• Thanks Pam. Both Sarajevo and Mostar were in-your-face reminders of the realities of war. Neither of us had seen bullet-scarred, bombed out buildings on this scale, and it was sobering. Bosnia wasn’t the easiest place to visit, but we’ll always be glad we did. ~James

    • Thanks much Lynne. Christian’s photos and story really made the post. I can’t imagine going about my daily life with the constant worry of a sniper’s crosshairs on me. That and all the other hardships must have been horrible. ~James

    • Thanks very much Kelly. This FP, like the first, was a real surprise. I’m not sure how WordPress is able to wade through the hundreds of thousands of posts each day, but we’re pretty chuffed that ours post was chosen. ~James

  4. I am pleased for you that your story got additional recognition. I remember our guide in Sarajevo who took us to Srebrenica, site of the commemorative cemetery – she told us Americans are the ones who take this tour the hardest. It did hit us how terrible things were, but nowhere near as hard as it hit the Muslim school children who were visiting Srebrenica for the first time.

    It is a tribute to the spirit of the Bosnian people that they have persevered in the wake of the war with Serbia. Your story serves them much credit, which is their due. I also recall that it was your writing that helped motivate us to make the trip to Bosnia and Herzegovina beyond visiting Medjugorje. What was most memorable was how kind the people were to us. – Mike

    • Thanks Mike. Terri and I had never seen the aftermath of war, and it was a grim reminder of the misery that everyone must have gone through. But the younger generation is getting on with life, and that’s great to see. We had lots of little bright spots in our visit. I stopped in a McDonalds for a coffee, and was chatting with the barista (who took her job very seriously and made a tasty cappo). I complimented her on her English, and asked if she learned it in school. To my amazement, she said she had learned by watching English-language movies on cable. I was very impressed and took it as a good sign for improvements in their quality of life. ~James

  5. Terri & James – your post on the children of Sarajevo was so touching. Your travels in a country that was torn apart by such a brutal war brought home sights and stories that we wouldn’t have otherwise known.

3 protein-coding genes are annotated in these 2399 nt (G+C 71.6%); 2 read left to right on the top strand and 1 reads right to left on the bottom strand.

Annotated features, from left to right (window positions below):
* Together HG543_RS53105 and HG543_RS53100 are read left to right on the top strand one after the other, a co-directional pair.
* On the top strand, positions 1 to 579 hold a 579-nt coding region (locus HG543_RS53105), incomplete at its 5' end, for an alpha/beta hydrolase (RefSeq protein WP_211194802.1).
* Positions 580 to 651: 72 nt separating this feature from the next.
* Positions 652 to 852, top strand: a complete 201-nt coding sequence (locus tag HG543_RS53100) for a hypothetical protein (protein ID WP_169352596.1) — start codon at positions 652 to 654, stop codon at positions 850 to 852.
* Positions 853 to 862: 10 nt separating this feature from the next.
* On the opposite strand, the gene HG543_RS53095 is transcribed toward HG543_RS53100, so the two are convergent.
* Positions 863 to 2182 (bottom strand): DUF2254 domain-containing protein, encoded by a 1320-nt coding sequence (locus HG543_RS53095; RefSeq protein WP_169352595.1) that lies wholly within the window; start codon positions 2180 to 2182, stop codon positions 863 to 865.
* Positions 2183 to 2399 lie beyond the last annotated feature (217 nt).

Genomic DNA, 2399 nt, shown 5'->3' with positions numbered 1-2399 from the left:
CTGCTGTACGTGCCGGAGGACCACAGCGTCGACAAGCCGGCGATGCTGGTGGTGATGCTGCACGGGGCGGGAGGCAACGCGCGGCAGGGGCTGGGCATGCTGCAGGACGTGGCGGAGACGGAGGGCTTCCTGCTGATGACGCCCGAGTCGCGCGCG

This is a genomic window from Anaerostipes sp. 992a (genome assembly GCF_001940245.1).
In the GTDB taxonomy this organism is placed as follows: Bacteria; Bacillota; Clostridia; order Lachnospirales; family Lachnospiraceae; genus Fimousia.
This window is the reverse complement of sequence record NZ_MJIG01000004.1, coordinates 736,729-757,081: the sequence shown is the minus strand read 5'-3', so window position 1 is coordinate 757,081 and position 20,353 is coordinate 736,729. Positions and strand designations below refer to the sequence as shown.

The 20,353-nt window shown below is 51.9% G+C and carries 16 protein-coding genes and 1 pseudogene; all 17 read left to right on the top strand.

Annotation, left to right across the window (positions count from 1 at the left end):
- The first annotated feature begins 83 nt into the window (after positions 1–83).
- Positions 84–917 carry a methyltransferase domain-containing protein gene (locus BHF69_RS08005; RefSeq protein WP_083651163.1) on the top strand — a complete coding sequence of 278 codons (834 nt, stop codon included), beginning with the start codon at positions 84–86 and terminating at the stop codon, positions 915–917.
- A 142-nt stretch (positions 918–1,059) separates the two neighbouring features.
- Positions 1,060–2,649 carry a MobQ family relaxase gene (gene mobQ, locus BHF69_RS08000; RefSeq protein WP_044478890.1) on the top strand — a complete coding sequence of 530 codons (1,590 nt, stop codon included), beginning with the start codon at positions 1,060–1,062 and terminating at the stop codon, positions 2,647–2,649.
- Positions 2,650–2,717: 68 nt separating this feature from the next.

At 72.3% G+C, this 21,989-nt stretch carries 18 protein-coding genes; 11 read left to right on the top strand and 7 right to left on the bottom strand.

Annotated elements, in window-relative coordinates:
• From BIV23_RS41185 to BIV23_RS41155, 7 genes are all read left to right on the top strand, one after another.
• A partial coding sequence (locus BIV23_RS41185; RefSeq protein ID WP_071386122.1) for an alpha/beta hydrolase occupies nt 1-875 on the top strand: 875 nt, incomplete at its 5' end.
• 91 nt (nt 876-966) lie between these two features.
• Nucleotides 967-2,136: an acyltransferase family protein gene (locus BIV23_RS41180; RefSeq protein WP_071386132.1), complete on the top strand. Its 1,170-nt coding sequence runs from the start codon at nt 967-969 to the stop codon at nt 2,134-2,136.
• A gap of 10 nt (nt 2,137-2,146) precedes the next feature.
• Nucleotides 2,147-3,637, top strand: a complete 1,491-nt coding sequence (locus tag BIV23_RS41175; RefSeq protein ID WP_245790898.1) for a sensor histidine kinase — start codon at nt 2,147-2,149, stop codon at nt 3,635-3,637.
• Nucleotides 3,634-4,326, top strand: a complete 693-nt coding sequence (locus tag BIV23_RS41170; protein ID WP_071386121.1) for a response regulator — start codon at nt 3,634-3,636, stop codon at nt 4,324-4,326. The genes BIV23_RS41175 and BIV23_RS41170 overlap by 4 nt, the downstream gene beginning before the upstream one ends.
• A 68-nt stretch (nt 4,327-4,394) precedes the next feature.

This FP is so very deserving. Congratulations!! I’m absolutely thrilled for you!!

    • Thanks much Joanne. It’s always nice to have our work recognized, and we’re happy that this particular post was the award winner. Bosnia wasn’t the easiest or most pleasant country to visit, but we’ll always be glad that we did. For us, travel is about learning, and sometimes the things that we learn aren’t always gratifying. ~James

  6. Congrats! So well deserved. I remember being moved by this post – ‘liking’ it but not commenting bc it was one of those posts that you want to quietly reflect on. I’m glad more people will read it now!

    • Thanks Lynda. This post was about Sarajevo, but visiting Mostar was just as moving for us. There’s a city park in the middle of town that was converted to a graveyard so the families of dead could bury their loved ones at night, and the snipers couldn’t see them. We did a couple of posts if you’re interested. ~James

  7. Sue was just talking about your recent freshly-pressed article. I was sure I’d seen it at the time but I don’t seem to have commented to say congratulations (sometimes I get interrupted and never get back to things). It was definitely well-deserved – I remember the original article well. I’m glad more people got to read it.

    • Thanks Bronwyn. Since you were recently FP, I’m sure you can relate to how excited and pleased we are. Given the number of posts that are written each day, it’s amazing that ours was picked, and we couldn’t be happier. ~James

      • I’ve read the WP guidelines on how to get FP, and other than the obvious (no porn, etc) they say that they surf the tags and like snappy titles. I read that there are 500,000 WP posts per day!! So the editors must have some guidelines like: “This week we’ll focus on travel, current events, racism, and dog-training.” But who knows? If you ever find out, let me know. In the meantime, I’m just glad to be FP. ~James